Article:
Interview: Oliver Peterson, 6PR




Topics: Labor’s changes to ADF recruitment, national service.


OLIVER PETERSON: Joining me now is the Shadow Defence Minister, Andrew Hastie. Good afternoon.

ANDREW HASTIE: Good afternoon to you, Oly.

OLIVER PETERSON: Do you support the idea of foreigners serving in the Australian Defence Force?

ANDREW HASTIE: I think under the Albanese Government, we have a massive recruitment and retention crisis in the ADF. We are 5,000 people under strength as it stands, we're not hitting our recruiting targets and we're losing too many people. This has all happened under Anthony Albanese. We need to work out a way to get more people into the ADF and we need to work out how to keep people in the ADF. Now what this proposal today from Labor is that from July 1, New Zealanders will be able to join the ADF and then from January 1, anyone from around the world who's got a permanent residency here in Australia and haven't served in another foreign military for two years will be able to join the ADF. That's what's being proposed and there are many, many questions that we have with this policy.

OLIVER PETERSON: Doesn't sound as though it sits very easily with you at the moment, Andrew.

ANDREW HASTIE: Well, the Australian Defence Force has a proud history of service and sacrifice – more than 100,000 Australians have died defending our country. The people in uniform now are the custodians of that tradition and we want everyone joining to be custodians as well. So it's really important that we get the selection of personnel correct. I have security concerns about this policy, I also have concerns about return of service. After 90 days of service in the uniform, permanent residents, under Labor's plan, will be able to get citizenship. Now, is there a return of service obligation? Because when cadets study at ADFA, for every year of study they do, for example – and that's the Australian Defence Force Academy in Canberra where we train our future officers in Army, Air Force and Navy – for every year of study they do, they have to pay back a year plus one. So for these people who are going to get citizenship through the ADF, what sort of payback will they give the Australian people? I think it's really important that the Australian people understand who these people are, where they're coming from, particularly if they're being entrusted with our defence.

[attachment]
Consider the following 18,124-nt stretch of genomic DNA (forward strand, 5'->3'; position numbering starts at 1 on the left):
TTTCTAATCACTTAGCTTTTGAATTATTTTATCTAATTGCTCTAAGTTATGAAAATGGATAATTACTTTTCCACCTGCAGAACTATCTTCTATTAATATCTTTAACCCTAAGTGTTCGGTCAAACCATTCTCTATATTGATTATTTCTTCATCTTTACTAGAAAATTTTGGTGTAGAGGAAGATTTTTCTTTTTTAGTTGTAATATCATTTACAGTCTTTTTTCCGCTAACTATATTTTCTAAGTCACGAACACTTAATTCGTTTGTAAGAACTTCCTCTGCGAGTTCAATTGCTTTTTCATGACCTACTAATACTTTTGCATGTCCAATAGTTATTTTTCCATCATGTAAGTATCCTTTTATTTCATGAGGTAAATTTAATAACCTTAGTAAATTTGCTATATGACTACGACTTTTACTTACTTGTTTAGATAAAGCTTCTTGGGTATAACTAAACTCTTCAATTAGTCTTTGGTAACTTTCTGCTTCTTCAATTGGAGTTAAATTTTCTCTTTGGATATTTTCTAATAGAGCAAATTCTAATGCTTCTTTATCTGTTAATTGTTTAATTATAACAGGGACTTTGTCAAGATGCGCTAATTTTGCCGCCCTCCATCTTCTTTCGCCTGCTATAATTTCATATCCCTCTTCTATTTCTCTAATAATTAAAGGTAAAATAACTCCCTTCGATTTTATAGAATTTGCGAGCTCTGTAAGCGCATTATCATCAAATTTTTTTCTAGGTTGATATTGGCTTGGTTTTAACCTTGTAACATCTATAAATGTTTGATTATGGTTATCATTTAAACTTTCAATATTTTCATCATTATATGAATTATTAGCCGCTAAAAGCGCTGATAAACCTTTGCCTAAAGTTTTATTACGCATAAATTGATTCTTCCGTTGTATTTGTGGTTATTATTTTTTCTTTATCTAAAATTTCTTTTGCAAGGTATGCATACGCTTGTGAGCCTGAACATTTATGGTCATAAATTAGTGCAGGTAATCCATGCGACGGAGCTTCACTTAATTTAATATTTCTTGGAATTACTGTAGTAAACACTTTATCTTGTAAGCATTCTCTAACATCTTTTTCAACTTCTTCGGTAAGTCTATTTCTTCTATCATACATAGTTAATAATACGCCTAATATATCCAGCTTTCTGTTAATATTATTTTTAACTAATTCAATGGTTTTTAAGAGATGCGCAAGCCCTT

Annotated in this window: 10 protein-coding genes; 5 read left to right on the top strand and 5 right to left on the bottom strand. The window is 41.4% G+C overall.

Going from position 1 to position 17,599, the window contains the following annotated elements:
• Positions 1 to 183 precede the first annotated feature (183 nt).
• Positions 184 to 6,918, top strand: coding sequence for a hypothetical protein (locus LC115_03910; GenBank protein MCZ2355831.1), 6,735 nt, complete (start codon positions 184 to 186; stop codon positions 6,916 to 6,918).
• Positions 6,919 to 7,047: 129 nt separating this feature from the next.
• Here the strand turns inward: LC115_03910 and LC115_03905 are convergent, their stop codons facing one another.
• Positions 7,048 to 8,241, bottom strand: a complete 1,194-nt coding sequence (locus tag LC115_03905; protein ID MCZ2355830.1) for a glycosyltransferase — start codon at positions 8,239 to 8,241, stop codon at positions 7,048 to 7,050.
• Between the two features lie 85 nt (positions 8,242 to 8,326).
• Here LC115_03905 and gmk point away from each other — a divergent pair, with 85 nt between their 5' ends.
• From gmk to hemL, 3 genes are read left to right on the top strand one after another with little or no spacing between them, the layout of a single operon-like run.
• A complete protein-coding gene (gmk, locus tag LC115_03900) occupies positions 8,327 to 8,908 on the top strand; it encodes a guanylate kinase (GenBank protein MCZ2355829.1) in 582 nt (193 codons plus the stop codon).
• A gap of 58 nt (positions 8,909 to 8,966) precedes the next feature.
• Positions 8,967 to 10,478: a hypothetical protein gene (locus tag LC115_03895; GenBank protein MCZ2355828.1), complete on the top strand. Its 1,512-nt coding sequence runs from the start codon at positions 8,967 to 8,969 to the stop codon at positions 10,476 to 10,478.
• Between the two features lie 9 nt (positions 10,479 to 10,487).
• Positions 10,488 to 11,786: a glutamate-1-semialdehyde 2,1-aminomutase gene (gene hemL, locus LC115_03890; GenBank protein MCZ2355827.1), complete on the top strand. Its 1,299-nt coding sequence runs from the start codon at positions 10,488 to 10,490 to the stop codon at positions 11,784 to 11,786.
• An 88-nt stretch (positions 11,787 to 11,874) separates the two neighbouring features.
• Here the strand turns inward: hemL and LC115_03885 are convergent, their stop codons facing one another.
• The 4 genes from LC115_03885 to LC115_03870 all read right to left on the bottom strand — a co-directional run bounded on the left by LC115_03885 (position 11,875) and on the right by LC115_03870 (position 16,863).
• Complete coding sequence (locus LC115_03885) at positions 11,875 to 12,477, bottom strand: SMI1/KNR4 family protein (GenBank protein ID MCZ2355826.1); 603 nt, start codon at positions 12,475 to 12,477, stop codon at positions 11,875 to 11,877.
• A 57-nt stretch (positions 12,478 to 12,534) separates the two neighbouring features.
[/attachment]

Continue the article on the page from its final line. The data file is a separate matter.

OLIVER PETERSON: The preferential treatment there potentially is a flagged issue. New Zealanders first probably makes a little bit of sense in terms of the Anzac history that we have with our brothers and sisters over the other side of the ditch. Is it about perhaps just Five Eyes nations though, Andrew – Canadians, Americans Brits?

ANDREW HASTIE: We already have a tradition, obviously with Five Eyes – very strong relationships between Australia, New Zealand, Canada, the US and the UK. And for some years now, we've had what we call lateral transfers within the defence force where we have people from the UK, the US, New Zealand, and Canada, come to Australia and take on our uniform and become citizens. In fact, I was on a Collins-class submarine back in 2021 and the captain of the boat was a Canadian submariner who transferred across. So we're already doing this and this is a mechanism that we should be looking at getting more recruits from those countries. But tomorrow is Senate estimates for defence, we're going to ask some very searching questions about this process and do due diligence for the Australian people because it's really important that we have people who actually care about our country, who are committed to serving for it and if necessary, dying for it at war. That's why service in uniform is so unique. It's not like any other job.

OLIVER PETERSON: It isn't like any other job, and you know that firsthand. If Australians though aren't answering the calls, they don't want to serve, do we look at stealing the idea from Rishi Sunak in the UK and consider national service again?

ANDREW HASTIE: No, Oly. I think what we need to do is make a values proposition for young Australians. We want the brightest, we want the toughest, we want the most energetic young Australians to serve their country, to join up and do some of the toughest, most complex capabilities and missions that anyone can do on this earth. We're going to need submariners, we're going to need people for Special Forces, we're going to need people who are in charge of complex cyber operations and missiles, we need fighter pilots. There are lots of exciting jobs for young Australians and this government – the Albanese Government – they've given up. They have given up on appealing to young Australians and so they're taking the easy option, and they're using migration as a tool to build out our defence force.

OLIVER PETERSON: We will see what you're uncovering those Senate Estimates over the coming days. Andrew Hastie, thanks for your time.


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